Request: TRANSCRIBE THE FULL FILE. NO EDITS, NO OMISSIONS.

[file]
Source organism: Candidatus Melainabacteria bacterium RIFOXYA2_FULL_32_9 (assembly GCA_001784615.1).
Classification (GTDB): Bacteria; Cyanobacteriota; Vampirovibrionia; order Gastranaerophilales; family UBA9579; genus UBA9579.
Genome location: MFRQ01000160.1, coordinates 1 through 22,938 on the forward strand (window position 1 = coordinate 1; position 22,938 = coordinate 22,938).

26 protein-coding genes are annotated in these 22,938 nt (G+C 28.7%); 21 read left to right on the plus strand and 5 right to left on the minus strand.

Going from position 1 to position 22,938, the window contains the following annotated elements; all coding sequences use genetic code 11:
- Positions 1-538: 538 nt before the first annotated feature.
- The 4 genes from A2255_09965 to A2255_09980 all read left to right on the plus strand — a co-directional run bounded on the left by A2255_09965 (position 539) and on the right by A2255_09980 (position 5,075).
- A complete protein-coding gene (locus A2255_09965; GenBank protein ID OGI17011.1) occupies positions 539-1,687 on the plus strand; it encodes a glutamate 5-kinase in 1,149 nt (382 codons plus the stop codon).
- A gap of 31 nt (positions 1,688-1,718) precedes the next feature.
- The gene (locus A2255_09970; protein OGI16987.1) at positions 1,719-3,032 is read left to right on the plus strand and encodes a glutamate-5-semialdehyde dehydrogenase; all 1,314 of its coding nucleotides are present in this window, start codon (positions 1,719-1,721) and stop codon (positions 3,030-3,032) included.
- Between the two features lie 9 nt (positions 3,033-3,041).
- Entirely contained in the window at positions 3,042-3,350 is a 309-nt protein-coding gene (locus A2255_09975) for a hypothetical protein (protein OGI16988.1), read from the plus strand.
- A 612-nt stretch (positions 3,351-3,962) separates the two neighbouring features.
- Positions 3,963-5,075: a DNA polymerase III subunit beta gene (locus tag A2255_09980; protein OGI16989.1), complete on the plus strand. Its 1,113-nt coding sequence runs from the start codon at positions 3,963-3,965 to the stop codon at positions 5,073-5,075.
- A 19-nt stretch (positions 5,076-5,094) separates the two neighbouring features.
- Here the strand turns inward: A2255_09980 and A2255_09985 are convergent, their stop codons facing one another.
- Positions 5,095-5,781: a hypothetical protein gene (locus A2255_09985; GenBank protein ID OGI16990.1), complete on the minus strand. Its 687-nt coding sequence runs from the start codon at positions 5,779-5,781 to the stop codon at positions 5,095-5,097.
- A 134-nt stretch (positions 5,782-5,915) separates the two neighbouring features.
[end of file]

Source organism: Candidatus Melainabacteria bacterium RIFOXYA2_FULL_32_9 (assembly GCA_001784615.1).
Classification (GTDB): Bacteria; Cyanobacteriota; Vampirovibrionia; order Gastranaerophilales; family UBA9579; genus UBA9579.
Genome location: MFRQ01000160.1, coordinates 1 through 22,938 on the forward strand (window position 1 = coordinate 1; position 22,938 = coordinate 22,938).

26 protein-coding genes are annotated in these 22,938 nt (G+C 28.7%); 21 read left to right on the plus strand and 5 right to left on the minus strand.

Going from position 1 to position 22,938, the window contains the following annotated elements; all coding sequences use genetic code 11:
- Positions 1-538: 538 nt before the first annotated feature.
- The 4 genes from A2255_09965 to A2255_09980 all read left to right on the plus strand — a co-directional run bounded on the left by A2255_09965 (position 539) and on the right by A2255_09980 (position 5,075).
- A complete protein-coding gene (locus A2255_09965; GenBank protein ID OGI17011.1) occupies positions 539-1,687 on the plus strand; it encodes a glutamate 5-kinase in 1,149 nt (382 codons plus the stop codon).
- A gap of 31 nt (positions 1,688-1,718) precedes the next feature.
- The gene (locus A2255_09970; protein OGI16987.1) at positions 1,719-3,032 is read left to right on the plus strand and encodes a glutamate-5-semialdehyde dehydrogenase; all 1,314 of its coding nucleotides are present in this window, start codon (positions 1,719-1,721) and stop codon (positions 3,030-3,032) included.
- Between the two features lie 9 nt (positions 3,033-3,041).
- Entirely contained in the window at positions 3,042-3,350 is a 309-nt protein-coding gene (locus A2255_09975) for a hypothetical protein (protein OGI16988.1), read from the plus strand.
- A 612-nt stretch (positions 3,351-3,962) separates the two neighbouring features.
- Positions 3,963-5,075: a DNA polymerase III subunit beta gene (locus tag A2255_09980; protein OGI16989.1), complete on the plus strand. Its 1,113-nt coding sequence runs from the start codon at positions 3,963-3,965 to the stop codon at positions 5,073-5,075.
- A 19-nt stretch (positions 5,076-5,094) separates the two neighbouring features.
- Here the strand turns inward: A2255_09980 and A2255_09985 are convergent, their stop codons facing one another.
- Positions 5,095-5,781: a hypothetical protein gene (locus A2255_09985; GenBank protein ID OGI16990.1), complete on the minus strand. Its 687-nt coding sequence runs from the start codon at positions 5,779-5,781 to the stop codon at positions 5,095-5,097.
- A 134-nt stretch (positions 5,782-5,915) separates the two neighbouring features.